As this was going on, Nixon became embroiled in the Water­gate scandal. His resignation in Aug 1974 effectively ended the fight against all of Nixon’s enemies, including John Lennon. In Oct 1975, the New York State Supreme Court overturned the deportation order.

Eight months later, John Lennon’s green card arrived. On the court-house steps, Lennon held an impromptu press conference to thank all the fans who wrote to all their sen­ators, and for their petitions over the last five years. Lennon remained a resident in the USA until he was murdered in Dec 1980 in front of his New York apartment building.


I cannot tell when Lennon was under surveillance by the Federal Bureau of Investigation, or by the Immigration and Natural­isation Service, or both. What is certain is that because of his political activism, the FBI or INS gathered masses of information on Lennon over at least 5 years. Clearly 1972 was the era of Watergate, a paranoid time when president Richard Nixon, J Edgar Hoover, HR Halde­mann and everyone else on the extreme right lived in fear. Lennon had spok­en out against war so he was wiretapped, foll­owed, surveilled and threatened with deportation. It is hard to believe any government would spend so much energy going after one singer/activist.

Lennon’s FBI/INS files were collected in the 1999 book Gimme Some Truth by Jon Wiener, showing that the Bureau was monitoring everything! Wiener spent 14 years try­ing to get the Bureau to release its files on Lennon under the Free­dom of Information Act. His book shows that President Nixon was terrified that Lennon could affect his re-election prospects. And the surveillance campaign was the subject of a 2006 docum­ent­ary, The US Vs John Lennon.

Immigrat­ion lawyer Leon Wildes told of his legal efforts on behalf of the couple in John Lennon vs. the USA: The Inside Story of the Most Bitt­erly Contested and Influential Deportation Case in United States History. Government surv­eill­ance had easily become an in­s­­t­rument for powerful people to try to hold on to more power.


Andrew said...

This is something I should have known about, although I am a bit too young to have been a Beatles fan. Even in the early 1980s there was a Trotsky faction within my workplace union. I liked them for their passion and idealism, and simply wanting to make the world a better place for everyone. I did not understand alliances and backgrounds then.

Nixon seems to be the worst remembered US president in living memory, but hey, the US is working on bettering his efforts.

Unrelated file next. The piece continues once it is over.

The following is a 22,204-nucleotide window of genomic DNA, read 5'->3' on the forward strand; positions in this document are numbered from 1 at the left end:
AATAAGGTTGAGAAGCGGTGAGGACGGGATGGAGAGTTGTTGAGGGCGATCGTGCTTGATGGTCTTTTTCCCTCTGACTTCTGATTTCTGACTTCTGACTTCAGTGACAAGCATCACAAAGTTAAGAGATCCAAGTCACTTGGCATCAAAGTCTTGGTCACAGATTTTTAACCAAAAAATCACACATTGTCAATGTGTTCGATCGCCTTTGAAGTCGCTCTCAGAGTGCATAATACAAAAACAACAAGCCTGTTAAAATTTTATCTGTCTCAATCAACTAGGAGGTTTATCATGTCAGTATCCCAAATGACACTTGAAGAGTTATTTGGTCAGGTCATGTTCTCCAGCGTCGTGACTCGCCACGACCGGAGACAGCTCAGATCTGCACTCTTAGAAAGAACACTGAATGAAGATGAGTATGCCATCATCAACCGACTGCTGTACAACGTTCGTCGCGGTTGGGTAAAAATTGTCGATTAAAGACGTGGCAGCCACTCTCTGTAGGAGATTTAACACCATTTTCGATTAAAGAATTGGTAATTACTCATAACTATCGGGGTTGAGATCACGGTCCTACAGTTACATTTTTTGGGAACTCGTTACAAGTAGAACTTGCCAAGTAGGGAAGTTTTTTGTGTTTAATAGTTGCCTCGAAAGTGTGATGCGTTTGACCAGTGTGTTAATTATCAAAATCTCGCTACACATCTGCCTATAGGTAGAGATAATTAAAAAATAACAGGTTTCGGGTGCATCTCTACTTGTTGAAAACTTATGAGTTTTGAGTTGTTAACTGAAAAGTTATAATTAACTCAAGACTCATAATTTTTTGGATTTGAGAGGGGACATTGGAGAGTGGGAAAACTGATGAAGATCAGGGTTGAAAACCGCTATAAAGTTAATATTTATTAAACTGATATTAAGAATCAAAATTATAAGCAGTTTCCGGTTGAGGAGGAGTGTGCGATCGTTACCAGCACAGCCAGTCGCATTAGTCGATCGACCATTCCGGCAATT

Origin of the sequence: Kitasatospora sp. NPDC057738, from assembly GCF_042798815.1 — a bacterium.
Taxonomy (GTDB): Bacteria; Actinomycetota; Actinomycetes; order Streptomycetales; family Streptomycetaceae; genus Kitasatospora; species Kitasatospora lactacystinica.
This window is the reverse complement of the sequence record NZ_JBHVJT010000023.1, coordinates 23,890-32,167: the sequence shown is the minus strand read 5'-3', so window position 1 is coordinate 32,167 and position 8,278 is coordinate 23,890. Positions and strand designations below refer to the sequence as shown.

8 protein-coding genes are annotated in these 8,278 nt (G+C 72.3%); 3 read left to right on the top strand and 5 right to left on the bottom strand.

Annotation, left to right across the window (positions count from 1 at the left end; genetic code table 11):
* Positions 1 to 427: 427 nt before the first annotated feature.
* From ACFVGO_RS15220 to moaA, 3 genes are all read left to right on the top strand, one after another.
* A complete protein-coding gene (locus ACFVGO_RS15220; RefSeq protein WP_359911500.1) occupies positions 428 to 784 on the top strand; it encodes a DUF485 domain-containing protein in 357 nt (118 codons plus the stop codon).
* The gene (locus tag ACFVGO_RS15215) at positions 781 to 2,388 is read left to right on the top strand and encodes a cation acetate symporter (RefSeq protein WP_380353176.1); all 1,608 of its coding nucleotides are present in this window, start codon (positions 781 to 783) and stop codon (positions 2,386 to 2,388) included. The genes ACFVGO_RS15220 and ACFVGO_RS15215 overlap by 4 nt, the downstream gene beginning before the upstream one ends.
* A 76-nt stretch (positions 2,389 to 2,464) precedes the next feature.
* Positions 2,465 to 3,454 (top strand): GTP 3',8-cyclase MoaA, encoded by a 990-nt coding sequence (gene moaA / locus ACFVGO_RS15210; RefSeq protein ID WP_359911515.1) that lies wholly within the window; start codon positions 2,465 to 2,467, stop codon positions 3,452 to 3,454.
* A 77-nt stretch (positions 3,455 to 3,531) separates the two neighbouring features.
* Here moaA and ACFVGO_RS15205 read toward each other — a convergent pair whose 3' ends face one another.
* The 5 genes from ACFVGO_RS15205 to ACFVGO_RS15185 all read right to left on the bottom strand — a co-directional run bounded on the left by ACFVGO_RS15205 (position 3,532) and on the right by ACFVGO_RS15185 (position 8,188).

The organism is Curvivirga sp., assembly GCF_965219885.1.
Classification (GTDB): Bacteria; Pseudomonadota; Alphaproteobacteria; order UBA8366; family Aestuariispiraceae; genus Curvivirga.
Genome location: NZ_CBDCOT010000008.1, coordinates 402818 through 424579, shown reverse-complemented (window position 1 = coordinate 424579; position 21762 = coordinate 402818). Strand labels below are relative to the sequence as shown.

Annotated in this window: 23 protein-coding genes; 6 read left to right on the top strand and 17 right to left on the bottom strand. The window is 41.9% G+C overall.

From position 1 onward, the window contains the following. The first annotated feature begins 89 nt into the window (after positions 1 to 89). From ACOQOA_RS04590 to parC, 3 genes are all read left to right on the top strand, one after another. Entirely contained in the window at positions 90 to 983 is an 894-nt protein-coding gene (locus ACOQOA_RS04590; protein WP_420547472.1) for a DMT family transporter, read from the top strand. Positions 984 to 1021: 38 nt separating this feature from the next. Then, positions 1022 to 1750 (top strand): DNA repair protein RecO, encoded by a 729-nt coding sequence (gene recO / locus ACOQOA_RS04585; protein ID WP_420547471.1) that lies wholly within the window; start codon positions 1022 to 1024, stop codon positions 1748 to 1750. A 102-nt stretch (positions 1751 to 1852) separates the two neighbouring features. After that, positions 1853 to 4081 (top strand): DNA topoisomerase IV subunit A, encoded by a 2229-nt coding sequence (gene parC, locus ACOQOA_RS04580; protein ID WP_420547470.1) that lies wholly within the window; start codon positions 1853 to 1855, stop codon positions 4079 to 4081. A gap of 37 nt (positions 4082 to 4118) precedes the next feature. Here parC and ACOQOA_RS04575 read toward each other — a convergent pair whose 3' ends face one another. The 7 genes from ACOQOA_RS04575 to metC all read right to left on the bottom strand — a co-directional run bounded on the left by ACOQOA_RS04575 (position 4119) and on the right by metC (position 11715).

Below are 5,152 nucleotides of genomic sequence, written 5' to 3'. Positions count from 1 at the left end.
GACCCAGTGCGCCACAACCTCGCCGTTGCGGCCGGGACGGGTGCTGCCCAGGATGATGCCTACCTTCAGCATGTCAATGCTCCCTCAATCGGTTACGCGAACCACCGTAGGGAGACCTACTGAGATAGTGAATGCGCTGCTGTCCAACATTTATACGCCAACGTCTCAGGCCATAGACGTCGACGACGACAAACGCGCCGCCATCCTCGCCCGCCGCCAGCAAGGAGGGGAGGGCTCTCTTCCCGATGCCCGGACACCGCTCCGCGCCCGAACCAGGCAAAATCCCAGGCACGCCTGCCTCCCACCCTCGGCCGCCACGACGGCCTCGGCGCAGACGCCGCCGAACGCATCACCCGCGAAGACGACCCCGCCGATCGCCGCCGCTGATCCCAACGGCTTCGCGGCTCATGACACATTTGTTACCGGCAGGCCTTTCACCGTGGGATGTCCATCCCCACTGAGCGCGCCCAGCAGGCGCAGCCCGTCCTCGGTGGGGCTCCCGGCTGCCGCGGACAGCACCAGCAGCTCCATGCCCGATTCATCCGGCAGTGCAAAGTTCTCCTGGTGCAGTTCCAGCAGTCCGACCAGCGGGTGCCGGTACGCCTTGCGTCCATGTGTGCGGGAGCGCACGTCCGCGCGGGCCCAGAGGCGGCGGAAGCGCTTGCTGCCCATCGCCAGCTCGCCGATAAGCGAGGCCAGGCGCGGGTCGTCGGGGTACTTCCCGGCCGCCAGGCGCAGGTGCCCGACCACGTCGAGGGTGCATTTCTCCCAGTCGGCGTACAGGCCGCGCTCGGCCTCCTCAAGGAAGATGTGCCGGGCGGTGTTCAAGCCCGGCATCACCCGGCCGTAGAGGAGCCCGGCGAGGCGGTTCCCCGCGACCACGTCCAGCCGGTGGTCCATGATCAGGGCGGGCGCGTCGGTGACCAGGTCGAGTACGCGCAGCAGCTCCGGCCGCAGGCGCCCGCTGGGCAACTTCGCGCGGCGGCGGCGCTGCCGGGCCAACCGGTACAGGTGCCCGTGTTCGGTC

Hels said...


I wonder if nostalgia for particular music from our youth is so powerful, it lasts long after the musicians have gone. At a dinner party on Sunday night, the hosts played Leonard Cohen tapes all evening. Every woman there remembered _every single word_ from his songs!

When I wrote that "government surv­eill­ance had easily become an in­s­­t­rument for powerful people to try to hold on to more power", I was actually thinking of Nixon. But you are right. Nixon is going to appear as a liberal, sensitive and democratic leader, in comparison to Thump. Surv­eill­ance, gaol, executions etc etc

Ann ODyne said...

'Tricky Dick' Nixon had his infamous Enemies List which most of those mentioned were proud to be part of. Just recently I have thought about this because I think Trump is that type of President.
Mr Lennon must have been amused that his hero Elvis aligned with the narcotics bureau and wanted Nixon to make him a Special Agent.

bazza said...

While reading this the only thought that kept coming to mind was "However bad we saw Nixon as being, Trump seems to be so much worse", as you have suggested in your reply to Andrew. I wonder how people would have reacted if they had known that Hoover was a secret cross-dresser, no terrible sin of course, but he was famously illiberal.
CLICK HERE for Bazza’s fabulous Blog ‘To Discover Ice’

Parnassus said...

Hello Hels, And these are the people who were/are credited for evolving and accomplishing sophisticated conspiracy theories against the government and entire population, not to mention various aliens from outer space? Especially when contrasted with what they definitely proved to have achieved!

Hels said...


That is the strangest story, but true. All the admiring letters and memories of the association are saved and on display. Was Elvis' brain a bit altered by 1970?

Hels said...


Hoover's politics were nasty but his methods of control was even nastier. If I was an American back then, I would have been far more terrified by Hoover than by his political and FBI colleagues.

Hels said...

his methods were..

Hels said...


Good point. But even the greatest conspiracy theorists would be hardpressed to envisage a hairy working class muso from Liverpool overturning the USA's foreign policy in Vietnam and the nation's elections at home.